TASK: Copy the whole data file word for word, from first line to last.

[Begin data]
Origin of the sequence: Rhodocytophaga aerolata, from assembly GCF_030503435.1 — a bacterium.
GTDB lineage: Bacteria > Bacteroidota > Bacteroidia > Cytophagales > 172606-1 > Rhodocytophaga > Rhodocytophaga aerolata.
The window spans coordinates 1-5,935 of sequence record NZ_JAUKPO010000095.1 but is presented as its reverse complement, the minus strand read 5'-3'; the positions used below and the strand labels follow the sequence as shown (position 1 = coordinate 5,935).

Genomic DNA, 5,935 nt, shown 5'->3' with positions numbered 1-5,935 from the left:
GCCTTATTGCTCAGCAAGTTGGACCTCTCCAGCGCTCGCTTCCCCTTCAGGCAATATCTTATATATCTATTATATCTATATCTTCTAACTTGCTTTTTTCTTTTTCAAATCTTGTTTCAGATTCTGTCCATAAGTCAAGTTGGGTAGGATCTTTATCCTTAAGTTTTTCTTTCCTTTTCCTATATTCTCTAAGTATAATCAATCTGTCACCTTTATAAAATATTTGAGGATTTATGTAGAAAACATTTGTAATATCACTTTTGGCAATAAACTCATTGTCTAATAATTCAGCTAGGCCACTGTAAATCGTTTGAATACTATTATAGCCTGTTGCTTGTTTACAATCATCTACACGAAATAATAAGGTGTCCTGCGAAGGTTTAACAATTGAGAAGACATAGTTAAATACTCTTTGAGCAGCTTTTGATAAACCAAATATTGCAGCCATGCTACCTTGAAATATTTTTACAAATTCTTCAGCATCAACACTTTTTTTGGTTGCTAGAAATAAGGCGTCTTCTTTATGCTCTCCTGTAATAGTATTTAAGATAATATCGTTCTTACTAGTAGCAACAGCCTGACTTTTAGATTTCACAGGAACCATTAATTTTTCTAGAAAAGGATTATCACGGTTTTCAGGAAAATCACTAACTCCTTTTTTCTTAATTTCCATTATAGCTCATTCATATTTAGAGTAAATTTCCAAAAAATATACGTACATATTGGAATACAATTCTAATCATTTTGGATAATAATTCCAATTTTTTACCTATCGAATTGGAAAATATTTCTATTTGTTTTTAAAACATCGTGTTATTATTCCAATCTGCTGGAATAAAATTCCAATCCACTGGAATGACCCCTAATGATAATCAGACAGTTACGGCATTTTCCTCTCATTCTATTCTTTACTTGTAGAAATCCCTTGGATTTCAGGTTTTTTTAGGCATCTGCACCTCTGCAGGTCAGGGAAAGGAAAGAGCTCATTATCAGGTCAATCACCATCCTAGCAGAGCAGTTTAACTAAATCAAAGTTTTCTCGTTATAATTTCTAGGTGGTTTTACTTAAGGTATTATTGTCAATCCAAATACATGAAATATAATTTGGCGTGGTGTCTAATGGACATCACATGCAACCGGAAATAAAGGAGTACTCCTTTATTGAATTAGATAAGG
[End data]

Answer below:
Origin of the sequence: Rhodocytophaga aerolata, from assembly GCF_030503435.1 — a bacterium.
GTDB lineage: Bacteria > Bacteroidota > Bacteroidia > Cytophagales > 172606-1 > Rhodocytophaga > Rhodocytophaga aerolata.
The window spans coordinates 1-5,935 of sequence record NZ_JAUKPO010000095.1 but is presented as its reverse complement, the minus strand read 5'-3'; the positions used below and the strand labels follow the sequence as shown (position 1 = coordinate 5,935).

Genomic DNA, 5,935 nt, shown 5'->3' with positions numbered 1-5,935 from the left:
GCCTTATTGCTCAGCAAGTTGGACCTCTCCAGCGCTCGCTTCCCCTTCAGGCAATATCTTATATATCTATTATATCTATATCTTCTAACTTGCTTTTTTCTTTTTCAAATCTTGTTTCAGATTCTGTCCATAAGTCAAGTTGGGTAGGATCTTTATCCTTAAGTTTTTCTTTCCTTTTCCTATATTCTCTAAGTATAATCAATCTGTCACCTTTATAAAATATTTGAGGATTTATGTAGAAAACATTTGTAATATCACTTTTGGCAATAAACTCATTGTCTAATAATTCAGCTAGGCCACTGTAAATCGTTTGAATACTATTATAGCCTGTTGCTTGTTTACAATCATCTACACGAAATAATAAGGTGTCCTGCGAAGGTTTAACAATTGAGAAGACATAGTTAAATACTCTTTGAGCAGCTTTTGATAAACCAAATATTGCAGCCATGCTACCTTGAAATATTTTTACAAATTCTTCAGCATCAACACTTTTTTTGGTTGCTAGAAATAAGGCGTCTTCTTTATGCTCTCCTGTAATAGTATTTAAGATAATATCGTTCTTACTAGTAGCAACAGCCTGACTTTTAGATTTCACAGGAACCATTAATTTTTCTAGAAAAGGATTATCACGGTTTTCAGGAAAATCACTAACTCCTTTTTTCTTAATTTCCATTATAGCTCATTCATATTTAGAGTAAATTTCCAAAAAATATACGTACATATTGGAATACAATTCTAATCATTTTGGATAATAATTCCAATTTTTTACCTATCGAATTGGAAAATATTTCTATTTGTTTTTAAAACATCGTGTTATTATTCCAATCTGCTGGAATAAAATTCCAATCCACTGGAATGACCCCTAATGATAATCAGACAGTTACGGCATTTTCCTCTCATTCTATTCTTTACTTGTAGAAATCCCTTGGATTTCAGGTTTTTTTAGGCATCTGCACCTCTGCAGGTCAGGGAAAGGAAAGAGCTCATTATCAGGTCAATCACCATCCTAGCAGAGCAGTTTAACTAAATCAAAGTTTTCTCGTTATAATTTCTAGGTGGTTTTACTTAAGGTATTATTGTCAATCCAAATACATGAAATATAATTTGGCGTGGTGTCTAATGGACATCACATGCAACCGGAAATAAAGGAGTACTCCTTTATTGAATTAGATAAGG